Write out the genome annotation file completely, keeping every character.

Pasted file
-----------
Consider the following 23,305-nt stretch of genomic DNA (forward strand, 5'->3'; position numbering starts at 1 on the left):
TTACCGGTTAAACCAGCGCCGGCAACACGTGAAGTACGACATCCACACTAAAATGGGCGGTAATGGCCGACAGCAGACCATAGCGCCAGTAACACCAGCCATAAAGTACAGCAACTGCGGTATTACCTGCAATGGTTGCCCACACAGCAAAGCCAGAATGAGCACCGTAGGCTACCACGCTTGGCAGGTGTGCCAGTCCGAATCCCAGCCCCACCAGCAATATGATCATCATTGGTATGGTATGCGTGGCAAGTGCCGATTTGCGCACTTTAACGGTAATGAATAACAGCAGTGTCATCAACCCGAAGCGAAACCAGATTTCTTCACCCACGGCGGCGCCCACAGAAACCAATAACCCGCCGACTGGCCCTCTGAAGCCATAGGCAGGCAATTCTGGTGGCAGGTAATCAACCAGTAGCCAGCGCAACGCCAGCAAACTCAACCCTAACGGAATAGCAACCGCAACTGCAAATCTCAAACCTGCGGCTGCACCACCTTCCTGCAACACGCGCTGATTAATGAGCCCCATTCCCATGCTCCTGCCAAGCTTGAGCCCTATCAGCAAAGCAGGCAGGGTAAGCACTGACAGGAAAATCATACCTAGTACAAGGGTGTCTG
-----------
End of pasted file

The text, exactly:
Consider the following 23,305-nt stretch of genomic DNA (forward strand, 5'->3'; position numbering starts at 1 on the left):
TTACCGGTTAAACCAGCGCCGGCAACACGTGAAGTACGACATCCACACTAAAATGGGCGGTAATGGCCGACAGCAGACCATAGCGCCAGTAACACCAGCCATAAAGTACAGCAACTGCGGTATTACCTGCAATGGTTGCCCACACAGCAAAGCCAGAATGAGCACCGTAGGCTACCACGCTTGGCAGGTGTGCCAGTCCGAATCCCAGCCCCACCAGCAATATGATCATCATTGGTATGGTATGCGTGGCAAGTGCCGATTTGCGCACTTTAACGGTAATGAATAACAGCAGTGTCATCAACCCGAAGCGAAACCAGATTTCTTCACCCACGGCGGCGCCCACAGAAACCAATAACCCGCCGACTGGCCCTCTGAAGCCATAGGCAGGCAATTCTGGTGGCAGGTAATCAACCAGTAGCCAGCGCAACGCCAGCAAACTCAACCCTAACGGAATAGCAACCGCAACTGCAAATCTCAAACCTGCGGCTGCACCACCTTCCTGCAACACGCGCTGATTAATGAGCCCCATTCCCATGCTCCTGCCAAGCTTGAGCCCTATCAGCAAAGCAGGCAGGGTAAGCACTGACAGGAAAATCATACCTAGTACAAGGGTGTCTG